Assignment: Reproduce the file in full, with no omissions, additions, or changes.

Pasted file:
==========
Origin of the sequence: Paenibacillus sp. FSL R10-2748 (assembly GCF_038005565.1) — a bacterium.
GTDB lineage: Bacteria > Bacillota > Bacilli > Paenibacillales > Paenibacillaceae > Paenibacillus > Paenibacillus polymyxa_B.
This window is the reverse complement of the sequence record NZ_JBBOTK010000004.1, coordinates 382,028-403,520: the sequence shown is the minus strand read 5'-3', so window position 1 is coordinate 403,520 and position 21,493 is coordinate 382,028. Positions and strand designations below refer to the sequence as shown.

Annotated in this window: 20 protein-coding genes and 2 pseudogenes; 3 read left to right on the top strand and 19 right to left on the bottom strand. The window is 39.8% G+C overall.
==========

Origin of the sequence: Paenibacillus sp. FSL R10-2748 (assembly GCF_038005565.1) — a bacterium.
GTDB lineage: Bacteria > Bacillota > Bacilli > Paenibacillales > Paenibacillaceae > Paenibacillus > Paenibacillus polymyxa_B.
This window is the reverse complement of the sequence record NZ_JBBOTK010000004.1, coordinates 382,028-403,520: the sequence shown is the minus strand read 5'-3', so window position 1 is coordinate 403,520 and position 21,493 is coordinate 382,028. Positions and strand designations below refer to the sequence as shown.

Annotated in this window: 20 protein-coding genes and 2 pseudogenes; 3 read left to right on the top strand and 19 right to left on the bottom strand. The window is 39.8% G+C overall.